Fifty recently overtook 21 as the “peak” milestone for partying. We spoke to five inspiring 50-somethings about their achievements and adventures, from touring America to becoming a student again, to find out tips for how to make the most of your fifties, and beyond.
Travel the world
Philippa is an award-winning, record-breaking, globe-trotting quilter who teaches in the US at least three times a year. “I wish I'd kept a record of all the US states I've visited – it would be a lot,” she says. Currently based in the UK, Philippa has taught in Australia, New Zealand, Dubai and Abu Dhabi, but feels privileged to be able to work from home: “I'm very lucky to have something that continues to inspire and interest me, not only in my own work but also in my teaching.”
Get into a big project
Three years ago, Bob helped develop the largest wind farm in sub-Saharan Africa. “It will provide approximately 14 per cent of Kenya’s energy requirement from a source of low-cost renewable energy,” he says of the project, which took place in a remote area of Northern Kenya and entailed overcoming formidable obstacles.
Go back to school
As an intrepid interior designer, Sarah has also travelled outside of her comfort zone. Her design work has in the past included a fit-out contract for a large villa in post-war Kurdistan. “I visited there twice and on the second visit I had trouble finding a flight because of the huge build-up of excitement over the imminent first general election following the death of Saddam Hussein.” For her, it’s never too late to start something new. Sarah is about to become a mature student; she has plans to study at Lisbon University’s Faculty of Fine Arts later this year.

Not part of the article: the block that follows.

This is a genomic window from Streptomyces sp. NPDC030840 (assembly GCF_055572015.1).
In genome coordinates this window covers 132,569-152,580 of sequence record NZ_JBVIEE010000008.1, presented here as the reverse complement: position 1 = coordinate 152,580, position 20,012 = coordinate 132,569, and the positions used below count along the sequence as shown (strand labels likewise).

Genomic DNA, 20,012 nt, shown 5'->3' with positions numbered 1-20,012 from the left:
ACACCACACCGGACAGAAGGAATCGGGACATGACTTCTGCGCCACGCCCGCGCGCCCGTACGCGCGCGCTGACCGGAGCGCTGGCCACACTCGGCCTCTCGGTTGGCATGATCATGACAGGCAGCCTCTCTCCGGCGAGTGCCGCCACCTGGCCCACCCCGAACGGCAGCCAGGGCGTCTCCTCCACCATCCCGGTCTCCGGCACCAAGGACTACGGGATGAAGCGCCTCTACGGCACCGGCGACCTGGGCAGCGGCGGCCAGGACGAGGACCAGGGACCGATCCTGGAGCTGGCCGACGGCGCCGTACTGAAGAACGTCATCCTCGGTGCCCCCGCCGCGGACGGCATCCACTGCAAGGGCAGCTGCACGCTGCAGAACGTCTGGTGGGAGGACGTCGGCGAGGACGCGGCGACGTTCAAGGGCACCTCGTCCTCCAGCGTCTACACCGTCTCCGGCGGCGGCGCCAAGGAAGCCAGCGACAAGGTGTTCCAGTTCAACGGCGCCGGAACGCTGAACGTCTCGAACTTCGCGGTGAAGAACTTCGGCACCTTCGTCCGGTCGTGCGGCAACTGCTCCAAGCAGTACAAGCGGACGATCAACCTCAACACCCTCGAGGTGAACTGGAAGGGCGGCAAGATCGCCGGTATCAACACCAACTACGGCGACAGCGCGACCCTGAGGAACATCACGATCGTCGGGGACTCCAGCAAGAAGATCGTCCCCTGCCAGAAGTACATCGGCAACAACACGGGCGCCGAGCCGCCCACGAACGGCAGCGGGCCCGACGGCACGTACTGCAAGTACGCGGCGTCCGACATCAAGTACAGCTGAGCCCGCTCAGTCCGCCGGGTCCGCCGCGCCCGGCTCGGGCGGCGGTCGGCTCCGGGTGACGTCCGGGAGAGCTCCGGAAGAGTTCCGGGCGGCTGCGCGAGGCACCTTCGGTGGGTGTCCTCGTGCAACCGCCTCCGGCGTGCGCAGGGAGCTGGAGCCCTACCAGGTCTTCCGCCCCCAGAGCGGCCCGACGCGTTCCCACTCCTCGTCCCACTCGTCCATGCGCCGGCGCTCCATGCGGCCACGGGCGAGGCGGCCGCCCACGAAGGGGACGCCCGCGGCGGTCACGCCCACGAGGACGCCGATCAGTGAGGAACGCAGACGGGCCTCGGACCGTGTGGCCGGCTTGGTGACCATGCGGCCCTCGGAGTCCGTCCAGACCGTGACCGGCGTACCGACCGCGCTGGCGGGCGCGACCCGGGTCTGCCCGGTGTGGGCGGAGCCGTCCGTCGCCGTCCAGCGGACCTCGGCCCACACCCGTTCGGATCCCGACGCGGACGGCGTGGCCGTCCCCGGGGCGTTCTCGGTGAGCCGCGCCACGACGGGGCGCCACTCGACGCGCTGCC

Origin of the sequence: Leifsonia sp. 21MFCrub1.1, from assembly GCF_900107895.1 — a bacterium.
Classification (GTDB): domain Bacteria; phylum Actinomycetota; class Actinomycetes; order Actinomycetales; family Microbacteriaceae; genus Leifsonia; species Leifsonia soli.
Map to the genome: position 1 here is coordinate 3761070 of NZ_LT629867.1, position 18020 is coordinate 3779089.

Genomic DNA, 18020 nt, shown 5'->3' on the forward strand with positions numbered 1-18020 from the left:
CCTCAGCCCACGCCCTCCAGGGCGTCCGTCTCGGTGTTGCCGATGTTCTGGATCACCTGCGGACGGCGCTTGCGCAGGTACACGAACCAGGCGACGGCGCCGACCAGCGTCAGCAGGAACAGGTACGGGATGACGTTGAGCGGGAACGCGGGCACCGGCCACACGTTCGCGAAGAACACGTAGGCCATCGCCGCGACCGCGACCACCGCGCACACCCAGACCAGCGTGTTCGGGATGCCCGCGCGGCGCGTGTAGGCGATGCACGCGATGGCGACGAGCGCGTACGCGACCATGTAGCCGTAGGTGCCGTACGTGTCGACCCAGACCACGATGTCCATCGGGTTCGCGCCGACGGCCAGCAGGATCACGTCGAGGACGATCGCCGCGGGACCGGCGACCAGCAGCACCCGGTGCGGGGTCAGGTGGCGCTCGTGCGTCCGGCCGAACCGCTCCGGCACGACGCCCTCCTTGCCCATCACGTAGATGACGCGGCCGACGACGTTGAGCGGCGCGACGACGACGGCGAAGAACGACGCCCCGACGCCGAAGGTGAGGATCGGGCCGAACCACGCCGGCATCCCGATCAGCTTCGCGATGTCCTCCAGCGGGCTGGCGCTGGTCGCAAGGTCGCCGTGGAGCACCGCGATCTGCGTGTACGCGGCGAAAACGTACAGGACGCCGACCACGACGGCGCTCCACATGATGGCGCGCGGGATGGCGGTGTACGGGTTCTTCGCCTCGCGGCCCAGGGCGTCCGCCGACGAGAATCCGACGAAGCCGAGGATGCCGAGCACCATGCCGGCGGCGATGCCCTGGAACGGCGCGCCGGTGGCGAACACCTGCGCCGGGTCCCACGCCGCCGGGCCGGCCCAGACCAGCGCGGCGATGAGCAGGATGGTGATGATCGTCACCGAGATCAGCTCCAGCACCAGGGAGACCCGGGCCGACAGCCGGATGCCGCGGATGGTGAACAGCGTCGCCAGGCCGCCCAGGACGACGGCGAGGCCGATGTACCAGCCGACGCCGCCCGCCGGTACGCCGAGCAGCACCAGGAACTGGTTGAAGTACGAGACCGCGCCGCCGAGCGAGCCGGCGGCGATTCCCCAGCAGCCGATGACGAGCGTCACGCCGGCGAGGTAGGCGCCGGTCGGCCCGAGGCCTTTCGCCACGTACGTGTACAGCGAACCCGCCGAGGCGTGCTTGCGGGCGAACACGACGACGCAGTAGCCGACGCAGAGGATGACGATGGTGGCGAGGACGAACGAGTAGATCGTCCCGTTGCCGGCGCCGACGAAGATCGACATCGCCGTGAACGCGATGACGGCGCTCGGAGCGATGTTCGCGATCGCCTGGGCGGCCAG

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Try something new
“If you’d asked me in my thirties if I’d be doing yoga in my fifties, I’d probably have laughed in your face,” says Jacqueline, who describes the practice as an important thread running through her life. She says yoga has sustained her through difficult times and taken her to unexpected places, “both geographical and metaphysical”, including a remote island off the coast of Scotland.
Exercise your demons
Trish, who is a union worker, also proves that age is no obstacle to making important life-changing decisions. “Only now, in my mid-fifties, am I cautiously proud to say I am trying, and succeeding, to get into regular exercise.
“While this may not be something particularly impressive to others, a number of life events have made it difficult to achieve… a combination of a late-diagnosed health condition (now resolved), working full-time, four boomerang children and a mother with dementia has seriously impacted on my free time.”
What’s next on Trish’s list? “Learning Spanish and taking golf lessons – but I might need to retire first.”